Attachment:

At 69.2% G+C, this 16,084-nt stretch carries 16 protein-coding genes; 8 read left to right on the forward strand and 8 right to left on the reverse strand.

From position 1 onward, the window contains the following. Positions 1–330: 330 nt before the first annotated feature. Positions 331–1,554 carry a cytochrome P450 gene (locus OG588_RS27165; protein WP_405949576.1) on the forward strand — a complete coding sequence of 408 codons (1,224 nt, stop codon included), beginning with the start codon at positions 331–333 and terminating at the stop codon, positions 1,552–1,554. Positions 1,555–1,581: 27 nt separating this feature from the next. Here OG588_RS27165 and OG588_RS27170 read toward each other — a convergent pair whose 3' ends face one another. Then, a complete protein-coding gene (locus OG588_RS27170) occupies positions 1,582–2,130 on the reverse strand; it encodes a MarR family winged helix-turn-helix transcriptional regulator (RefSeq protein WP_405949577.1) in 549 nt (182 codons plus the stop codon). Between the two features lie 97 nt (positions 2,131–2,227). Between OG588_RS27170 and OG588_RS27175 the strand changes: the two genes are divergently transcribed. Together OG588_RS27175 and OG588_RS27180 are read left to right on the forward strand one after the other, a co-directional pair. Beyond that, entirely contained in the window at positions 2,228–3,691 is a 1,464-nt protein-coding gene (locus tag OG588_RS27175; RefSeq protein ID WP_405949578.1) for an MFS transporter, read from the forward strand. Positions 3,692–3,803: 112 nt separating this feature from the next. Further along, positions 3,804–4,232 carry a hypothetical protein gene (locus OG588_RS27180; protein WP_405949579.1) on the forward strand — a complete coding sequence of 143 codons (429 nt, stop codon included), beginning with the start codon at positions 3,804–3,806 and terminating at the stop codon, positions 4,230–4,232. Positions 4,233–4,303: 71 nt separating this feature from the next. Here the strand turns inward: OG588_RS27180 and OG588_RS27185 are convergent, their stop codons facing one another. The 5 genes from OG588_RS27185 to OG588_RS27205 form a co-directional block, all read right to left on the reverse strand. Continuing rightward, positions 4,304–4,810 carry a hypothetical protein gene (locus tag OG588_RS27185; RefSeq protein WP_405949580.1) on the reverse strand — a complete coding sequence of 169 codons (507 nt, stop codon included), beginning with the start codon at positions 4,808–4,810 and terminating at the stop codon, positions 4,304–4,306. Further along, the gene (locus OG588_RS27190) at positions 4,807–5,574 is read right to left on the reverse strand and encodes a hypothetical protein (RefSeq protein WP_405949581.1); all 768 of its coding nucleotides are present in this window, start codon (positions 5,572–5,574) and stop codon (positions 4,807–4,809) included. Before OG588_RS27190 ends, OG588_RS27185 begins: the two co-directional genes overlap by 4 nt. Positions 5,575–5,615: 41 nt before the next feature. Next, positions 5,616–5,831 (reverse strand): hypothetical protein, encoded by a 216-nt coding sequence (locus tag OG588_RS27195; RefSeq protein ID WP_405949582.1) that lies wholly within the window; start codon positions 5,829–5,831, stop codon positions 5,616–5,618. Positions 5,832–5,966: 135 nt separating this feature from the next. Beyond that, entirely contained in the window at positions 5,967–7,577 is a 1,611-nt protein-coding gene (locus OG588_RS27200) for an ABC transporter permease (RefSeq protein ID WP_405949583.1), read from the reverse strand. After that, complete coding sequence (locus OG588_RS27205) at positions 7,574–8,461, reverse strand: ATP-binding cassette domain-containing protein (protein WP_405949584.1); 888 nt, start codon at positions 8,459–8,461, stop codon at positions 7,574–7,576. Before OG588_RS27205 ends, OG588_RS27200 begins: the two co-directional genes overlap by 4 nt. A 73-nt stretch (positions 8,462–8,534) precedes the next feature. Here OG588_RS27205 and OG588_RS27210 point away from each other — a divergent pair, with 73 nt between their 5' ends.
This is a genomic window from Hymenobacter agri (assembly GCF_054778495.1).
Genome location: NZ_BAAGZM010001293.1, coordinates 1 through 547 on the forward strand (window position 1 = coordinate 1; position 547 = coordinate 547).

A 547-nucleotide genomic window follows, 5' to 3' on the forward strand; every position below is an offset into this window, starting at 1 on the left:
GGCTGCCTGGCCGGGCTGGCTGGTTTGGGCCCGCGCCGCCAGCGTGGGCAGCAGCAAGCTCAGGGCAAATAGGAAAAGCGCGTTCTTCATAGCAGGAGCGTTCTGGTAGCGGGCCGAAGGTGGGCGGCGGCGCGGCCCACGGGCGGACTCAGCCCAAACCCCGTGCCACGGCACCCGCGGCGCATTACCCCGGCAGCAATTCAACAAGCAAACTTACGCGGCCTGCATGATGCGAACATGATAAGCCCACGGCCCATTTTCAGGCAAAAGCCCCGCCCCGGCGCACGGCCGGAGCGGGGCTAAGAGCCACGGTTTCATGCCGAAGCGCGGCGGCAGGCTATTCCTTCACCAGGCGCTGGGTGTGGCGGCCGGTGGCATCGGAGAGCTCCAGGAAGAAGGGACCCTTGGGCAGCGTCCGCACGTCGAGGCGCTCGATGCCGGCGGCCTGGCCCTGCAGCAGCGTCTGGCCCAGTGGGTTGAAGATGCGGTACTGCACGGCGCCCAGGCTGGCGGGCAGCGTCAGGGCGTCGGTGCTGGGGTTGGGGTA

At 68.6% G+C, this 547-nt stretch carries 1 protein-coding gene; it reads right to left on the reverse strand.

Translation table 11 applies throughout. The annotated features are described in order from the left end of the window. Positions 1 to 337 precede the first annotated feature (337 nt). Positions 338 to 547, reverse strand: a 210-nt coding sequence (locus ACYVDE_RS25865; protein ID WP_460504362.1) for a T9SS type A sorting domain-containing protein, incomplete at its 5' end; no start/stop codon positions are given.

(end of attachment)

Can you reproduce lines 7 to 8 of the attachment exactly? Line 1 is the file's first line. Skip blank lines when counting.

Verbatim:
At 68.6% G+C, this 547-nt stretch carries 1 protein-coding gene; it reads right to left on the reverse strand.

Translation table 11 applies throughout. The annotated features are described in order from the left end of the window. Positions 1 to 337 precede the first annotated feature (337 nt). Positions 338 to 547, reverse strand: a 210-nt coding sequence (locus ACYVDE_RS25865; protein ID WP_460504362.1) for a T9SS type A sorting domain-containing protein, incomplete at its 5' end; no start/stop codon positions are given.